The state is pushing ahead with labour reform despite a private sector warning that “irrational” labour law amendments will be catastrophic for the creation of jobs.
The labour law amendments aim to end the exploitation of workers and govern employment. It introduces laws to regulate contract work, address labour broking and prohibit abusive practices.
Provisions have also been introduced to facilitate the unionisation of workers and sectoral collective agreements for vulnerable workers and, in some cases, to ensure the right to permanent employment.
But the private sector has claimed it will adversely affect the cost of doing business and the creation of employment.
The department of labour and representatives of organised business and labour have discussed the issues extensively in the National Economic Development and Labour Advisory Council (Nedlac) for the past year. But, last week, Bills to amend the Labour Relations Act and the Basic Conditions of Employment Act were passed by the Cabinet.
In a statement released this week, Business Unity South Africa (Busa) said it was disappointed that the Bills were approved without a regulatory impact assessment or waiting for a final Nedlac report on these matters.
Some amendments would regulate labour brokers more effectively but they would not ban them, as called for by the labour unions.
In a statement by the Confederation of Associations in the Private Employment Sector, John Botha, its chief operations officer, said that labour broking was the only part of the labour market that had created jobs in the past 10 years, although the umbrella union body Cosatu had denounced the practice as wage slavery. Cosatu spokesperson Patrick Craven said this week that they were still studying the Bills and would issue a statement later.
But according to a statement by the Federation of Unions of South Africa (Fedusa), it was satisfied with the process followed at Nedlac and was “overly pleased” with the inclusion of its proposals about the regulation of labour brokers and temporary work in general.
The contentious proposals include:
- Temporary work thresholds — temporary employees, defined as those earning less than R172 000 a year, must be made permanent after working for six months in a particular job.
According to a statement by the department of labour, an employee could be employed on a fixed-term contract for longer than six months only if the work was of a limited duration or the employer could demonstrate a justifiable reason for fixing the term of the contract.
But Botha said these “arbitrary thresholds” would curtail employers’ flexibility and they would be forced to either rehire or retrench temporary workers after six months.
The department said these provisions did not apply to an employer that employed fewer than 10 workers, or one that employed fewer than 50 workers and whose business had been in operation for less than two years.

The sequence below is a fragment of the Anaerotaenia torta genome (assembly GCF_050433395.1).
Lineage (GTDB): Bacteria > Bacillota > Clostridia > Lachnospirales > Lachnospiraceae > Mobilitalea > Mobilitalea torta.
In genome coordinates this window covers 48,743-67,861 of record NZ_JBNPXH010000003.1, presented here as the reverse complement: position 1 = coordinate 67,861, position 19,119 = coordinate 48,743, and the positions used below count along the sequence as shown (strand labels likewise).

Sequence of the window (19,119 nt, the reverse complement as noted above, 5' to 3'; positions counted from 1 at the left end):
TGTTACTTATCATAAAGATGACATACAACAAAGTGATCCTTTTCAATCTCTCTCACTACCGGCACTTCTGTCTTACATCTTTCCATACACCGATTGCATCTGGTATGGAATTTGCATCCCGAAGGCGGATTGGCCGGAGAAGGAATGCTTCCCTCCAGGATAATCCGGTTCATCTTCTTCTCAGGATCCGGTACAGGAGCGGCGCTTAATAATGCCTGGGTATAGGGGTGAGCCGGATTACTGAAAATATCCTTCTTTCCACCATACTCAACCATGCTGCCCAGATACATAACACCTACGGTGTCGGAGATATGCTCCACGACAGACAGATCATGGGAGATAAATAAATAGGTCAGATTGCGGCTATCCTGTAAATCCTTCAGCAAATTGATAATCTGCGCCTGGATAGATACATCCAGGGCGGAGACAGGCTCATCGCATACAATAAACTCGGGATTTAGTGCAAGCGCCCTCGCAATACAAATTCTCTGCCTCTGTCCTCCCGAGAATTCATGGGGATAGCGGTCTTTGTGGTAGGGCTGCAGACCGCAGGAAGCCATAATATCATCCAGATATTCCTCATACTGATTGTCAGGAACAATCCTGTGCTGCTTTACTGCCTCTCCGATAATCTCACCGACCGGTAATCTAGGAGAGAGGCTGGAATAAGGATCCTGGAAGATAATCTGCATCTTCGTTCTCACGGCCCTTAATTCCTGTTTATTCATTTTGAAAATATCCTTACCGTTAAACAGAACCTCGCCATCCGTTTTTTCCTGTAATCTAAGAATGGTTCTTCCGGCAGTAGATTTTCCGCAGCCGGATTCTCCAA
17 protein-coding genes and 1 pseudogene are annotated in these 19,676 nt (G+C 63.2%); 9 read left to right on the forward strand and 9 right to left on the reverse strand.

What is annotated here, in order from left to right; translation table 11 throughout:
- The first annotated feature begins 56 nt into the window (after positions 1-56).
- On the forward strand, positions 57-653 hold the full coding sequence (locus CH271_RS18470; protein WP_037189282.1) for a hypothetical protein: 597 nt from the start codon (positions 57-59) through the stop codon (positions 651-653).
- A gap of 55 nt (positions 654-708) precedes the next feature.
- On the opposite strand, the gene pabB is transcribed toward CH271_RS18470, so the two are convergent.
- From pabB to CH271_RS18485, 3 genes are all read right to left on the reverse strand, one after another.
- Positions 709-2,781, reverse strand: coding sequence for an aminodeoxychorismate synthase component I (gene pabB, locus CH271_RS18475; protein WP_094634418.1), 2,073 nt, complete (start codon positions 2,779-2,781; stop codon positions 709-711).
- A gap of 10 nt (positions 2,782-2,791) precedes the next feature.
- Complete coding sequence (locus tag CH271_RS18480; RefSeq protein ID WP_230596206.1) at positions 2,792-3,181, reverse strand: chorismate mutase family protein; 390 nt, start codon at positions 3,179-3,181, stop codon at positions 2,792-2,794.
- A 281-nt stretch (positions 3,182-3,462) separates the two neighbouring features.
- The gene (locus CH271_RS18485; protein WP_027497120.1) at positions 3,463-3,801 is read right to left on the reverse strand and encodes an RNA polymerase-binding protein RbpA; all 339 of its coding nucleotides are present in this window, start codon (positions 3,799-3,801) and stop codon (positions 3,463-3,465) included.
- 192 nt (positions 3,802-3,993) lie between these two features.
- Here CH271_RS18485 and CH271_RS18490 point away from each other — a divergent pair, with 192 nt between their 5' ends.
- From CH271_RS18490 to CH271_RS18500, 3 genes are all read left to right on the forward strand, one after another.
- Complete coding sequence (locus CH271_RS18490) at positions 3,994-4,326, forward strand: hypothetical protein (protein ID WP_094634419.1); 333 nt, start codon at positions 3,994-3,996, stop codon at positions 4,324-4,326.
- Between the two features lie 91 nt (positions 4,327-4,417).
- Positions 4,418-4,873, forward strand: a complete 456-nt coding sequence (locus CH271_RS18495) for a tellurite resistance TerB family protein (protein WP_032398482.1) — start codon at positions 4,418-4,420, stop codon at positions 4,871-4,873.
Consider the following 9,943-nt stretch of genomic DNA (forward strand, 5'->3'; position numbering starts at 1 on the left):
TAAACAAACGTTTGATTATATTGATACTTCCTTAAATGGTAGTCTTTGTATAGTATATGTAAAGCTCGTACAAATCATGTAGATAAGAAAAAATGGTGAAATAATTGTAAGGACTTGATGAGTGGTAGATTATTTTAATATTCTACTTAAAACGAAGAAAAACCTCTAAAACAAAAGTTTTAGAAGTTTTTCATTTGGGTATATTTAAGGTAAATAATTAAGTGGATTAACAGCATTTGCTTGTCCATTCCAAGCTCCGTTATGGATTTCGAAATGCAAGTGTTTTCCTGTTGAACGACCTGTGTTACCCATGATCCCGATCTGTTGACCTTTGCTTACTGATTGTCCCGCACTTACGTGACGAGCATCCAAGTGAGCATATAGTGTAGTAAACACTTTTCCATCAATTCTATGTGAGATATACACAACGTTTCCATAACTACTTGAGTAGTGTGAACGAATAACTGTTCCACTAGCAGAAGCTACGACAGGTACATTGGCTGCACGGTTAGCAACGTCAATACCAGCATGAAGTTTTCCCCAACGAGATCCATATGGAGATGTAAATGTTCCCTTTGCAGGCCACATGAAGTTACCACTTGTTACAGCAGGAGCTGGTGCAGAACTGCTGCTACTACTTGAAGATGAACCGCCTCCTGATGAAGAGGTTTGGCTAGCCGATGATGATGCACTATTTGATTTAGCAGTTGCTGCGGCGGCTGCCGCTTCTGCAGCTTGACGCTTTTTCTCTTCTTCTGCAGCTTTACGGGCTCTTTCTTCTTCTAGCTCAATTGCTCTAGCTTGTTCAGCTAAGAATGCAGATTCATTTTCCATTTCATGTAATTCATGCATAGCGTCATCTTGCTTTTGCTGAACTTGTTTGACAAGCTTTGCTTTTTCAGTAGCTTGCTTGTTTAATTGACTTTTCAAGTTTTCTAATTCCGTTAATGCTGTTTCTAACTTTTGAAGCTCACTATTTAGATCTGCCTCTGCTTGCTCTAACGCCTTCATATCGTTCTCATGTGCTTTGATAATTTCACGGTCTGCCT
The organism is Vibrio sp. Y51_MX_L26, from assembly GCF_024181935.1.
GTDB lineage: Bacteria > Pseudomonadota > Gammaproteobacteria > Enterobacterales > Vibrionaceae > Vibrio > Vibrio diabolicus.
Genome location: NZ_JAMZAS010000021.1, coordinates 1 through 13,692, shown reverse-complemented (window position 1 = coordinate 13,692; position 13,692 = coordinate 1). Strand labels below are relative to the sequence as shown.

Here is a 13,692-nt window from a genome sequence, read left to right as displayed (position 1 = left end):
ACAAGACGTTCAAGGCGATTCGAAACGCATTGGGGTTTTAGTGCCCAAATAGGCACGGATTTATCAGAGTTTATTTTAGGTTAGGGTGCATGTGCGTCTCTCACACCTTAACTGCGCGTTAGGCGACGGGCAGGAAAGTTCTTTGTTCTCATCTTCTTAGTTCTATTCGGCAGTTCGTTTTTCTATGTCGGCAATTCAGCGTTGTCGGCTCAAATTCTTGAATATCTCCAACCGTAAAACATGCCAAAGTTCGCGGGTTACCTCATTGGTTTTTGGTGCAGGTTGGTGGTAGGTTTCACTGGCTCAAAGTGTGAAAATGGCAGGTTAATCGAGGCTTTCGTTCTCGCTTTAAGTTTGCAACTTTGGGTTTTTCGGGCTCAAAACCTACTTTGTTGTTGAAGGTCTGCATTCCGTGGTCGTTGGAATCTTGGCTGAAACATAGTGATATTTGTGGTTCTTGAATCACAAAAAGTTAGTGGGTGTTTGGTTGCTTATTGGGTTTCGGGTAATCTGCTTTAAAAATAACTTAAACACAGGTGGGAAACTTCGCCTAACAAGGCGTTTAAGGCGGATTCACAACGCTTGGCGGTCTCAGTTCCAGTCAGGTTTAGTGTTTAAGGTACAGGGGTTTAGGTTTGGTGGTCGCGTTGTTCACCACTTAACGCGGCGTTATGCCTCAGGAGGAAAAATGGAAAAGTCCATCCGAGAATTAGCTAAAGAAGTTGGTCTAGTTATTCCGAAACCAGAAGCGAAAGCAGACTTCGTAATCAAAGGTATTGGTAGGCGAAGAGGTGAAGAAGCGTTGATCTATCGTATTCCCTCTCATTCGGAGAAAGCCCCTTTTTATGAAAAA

- Equal treatment — all workers, whether temporary or permanent, must be paid at the same rate.
Botha said it would have a dramatic effect on the cost of doing business. “It will not be a comparable race to the highest paid but — businesses will restructure in order to ensure that there is a race to the bottom of a pay category.”
Busa agreed that employers would resort to paying the minimum wage, which would undermine collective bargaining and weaken the trade unions. It also said the proposals “will require complex and administratively onerous processes to be put in place”.
- The amendments relating to strikes and lock-outs — the department said the changes were intended to address unacceptable levels of unprotected industrial action and unlawful acts in support of industrial action, including violence and intimidation.
Busa said the amendments were weak, misdirected and would not protect people and property. “This will increase the risks and costs associated with doing business and diminish business confidence around fair labour practices.”
- Unfair dismissal — some changes will make a dismissal automatically unfair if an employee refused to accept a change brought about by the employer’s operational requirements. Proposed amendments will also extend the time period for facilitation prior to retrenchment to more than the current 60 days.
“We are concerned that these amendments will limit the employer’s ability to adjust and adapt consistently to changing market conditions,” Busa said.
- Power in the minister’s hands — the Bills propose that the labour minister will determine wages in sectors not covered by sectoral determination or a centralised bargaining council agreement.
The Democratic Alliance has declared that it will challenge this in particular. Botha said there were several other regulations amendments that placed too much power in the minister’s hands. “They give the minister of labour unprecedented powers to make ad hoc, makeshift rulings affecting entire sectors of the economy.”
Once the Bills pass through Parliament, there will be public hearings to discuss them. But Busa and the confederation of associations have called for the government to submit the amendments for an independent and comprehensive regulatory impact assessment.